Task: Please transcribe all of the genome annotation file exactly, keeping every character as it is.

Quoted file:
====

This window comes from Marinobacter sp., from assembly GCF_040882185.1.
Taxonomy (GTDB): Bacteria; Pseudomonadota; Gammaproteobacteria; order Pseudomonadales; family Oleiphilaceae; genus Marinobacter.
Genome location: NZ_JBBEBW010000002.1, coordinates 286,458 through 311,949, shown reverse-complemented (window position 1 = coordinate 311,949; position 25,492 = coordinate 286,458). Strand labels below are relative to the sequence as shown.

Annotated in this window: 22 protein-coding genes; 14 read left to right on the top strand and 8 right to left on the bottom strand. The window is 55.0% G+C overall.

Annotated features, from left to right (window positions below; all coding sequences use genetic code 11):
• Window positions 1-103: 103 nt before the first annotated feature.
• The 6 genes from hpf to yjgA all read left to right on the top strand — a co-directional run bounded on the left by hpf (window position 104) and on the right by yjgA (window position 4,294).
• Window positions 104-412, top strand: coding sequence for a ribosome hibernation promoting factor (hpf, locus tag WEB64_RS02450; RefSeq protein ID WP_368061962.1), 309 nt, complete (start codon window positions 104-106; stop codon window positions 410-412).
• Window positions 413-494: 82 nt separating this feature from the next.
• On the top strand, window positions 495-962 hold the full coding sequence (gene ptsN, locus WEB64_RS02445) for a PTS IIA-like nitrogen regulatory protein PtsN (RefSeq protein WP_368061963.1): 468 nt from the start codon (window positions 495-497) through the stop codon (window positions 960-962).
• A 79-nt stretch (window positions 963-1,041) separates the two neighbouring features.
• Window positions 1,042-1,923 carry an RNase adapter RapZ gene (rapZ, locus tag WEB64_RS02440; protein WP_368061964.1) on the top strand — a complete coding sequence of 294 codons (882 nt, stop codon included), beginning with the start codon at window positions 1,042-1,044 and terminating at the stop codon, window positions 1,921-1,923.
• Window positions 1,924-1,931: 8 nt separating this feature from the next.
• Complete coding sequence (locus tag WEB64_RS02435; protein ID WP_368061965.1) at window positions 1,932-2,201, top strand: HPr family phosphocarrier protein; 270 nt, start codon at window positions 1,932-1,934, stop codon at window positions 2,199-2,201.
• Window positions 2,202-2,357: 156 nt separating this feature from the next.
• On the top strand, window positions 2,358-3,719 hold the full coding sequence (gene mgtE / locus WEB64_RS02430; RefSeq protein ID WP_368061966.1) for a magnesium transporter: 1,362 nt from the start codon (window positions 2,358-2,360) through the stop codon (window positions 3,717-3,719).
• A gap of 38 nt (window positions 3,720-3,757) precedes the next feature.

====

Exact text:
This window comes from Marinobacter sp., from assembly GCF_040882185.1.
Taxonomy (GTDB): Bacteria; Pseudomonadota; Gammaproteobacteria; order Pseudomonadales; family Oleiphilaceae; genus Marinobacter.
Genome location: NZ_JBBEBW010000002.1, coordinates 286,458 through 311,949, shown reverse-complemented (window position 1 = coordinate 311,949; position 25,492 = coordinate 286,458). Strand labels below are relative to the sequence as shown.

Annotated in this window: 22 protein-coding genes; 14 read left to right on the top strand and 8 right to left on the bottom strand. The window is 55.0% G+C overall.

Annotated features, from left to right (window positions below; all coding sequences use genetic code 11):
• Window positions 1-103: 103 nt before the first annotated feature.
• The 6 genes from hpf to yjgA all read left to right on the top strand — a co-directional run bounded on the left by hpf (window position 104) and on the right by yjgA (window position 4,294).
• Window positions 104-412, top strand: coding sequence for a ribosome hibernation promoting factor (hpf, locus tag WEB64_RS02450; RefSeq protein ID WP_368061962.1), 309 nt, complete (start codon window positions 104-106; stop codon window positions 410-412).
• Window positions 413-494: 82 nt separating this feature from the next.
• On the top strand, window positions 495-962 hold the full coding sequence (gene ptsN, locus WEB64_RS02445) for a PTS IIA-like nitrogen regulatory protein PtsN (RefSeq protein WP_368061963.1): 468 nt from the start codon (window positions 495-497) through the stop codon (window positions 960-962).
• A 79-nt stretch (window positions 963-1,041) separates the two neighbouring features.
• Window positions 1,042-1,923 carry an RNase adapter RapZ gene (rapZ, locus tag WEB64_RS02440; protein WP_368061964.1) on the top strand — a complete coding sequence of 294 codons (882 nt, stop codon included), beginning with the start codon at window positions 1,042-1,044 and terminating at the stop codon, window positions 1,921-1,923.
• Window positions 1,924-1,931: 8 nt separating this feature from the next.
• Complete coding sequence (locus tag WEB64_RS02435; protein ID WP_368061965.1) at window positions 1,932-2,201, top strand: HPr family phosphocarrier protein; 270 nt, start codon at window positions 1,932-1,934, stop codon at window positions 2,199-2,201.
• Window positions 2,202-2,357: 156 nt separating this feature from the next.
• On the top strand, window positions 2,358-3,719 hold the full coding sequence (gene mgtE / locus WEB64_RS02430; RefSeq protein ID WP_368061966.1) for a magnesium transporter: 1,362 nt from the start codon (window positions 2,358-2,360) through the stop codon (window positions 3,717-3,719).
• A gap of 38 nt (window positions 3,720-3,757) precedes the next feature.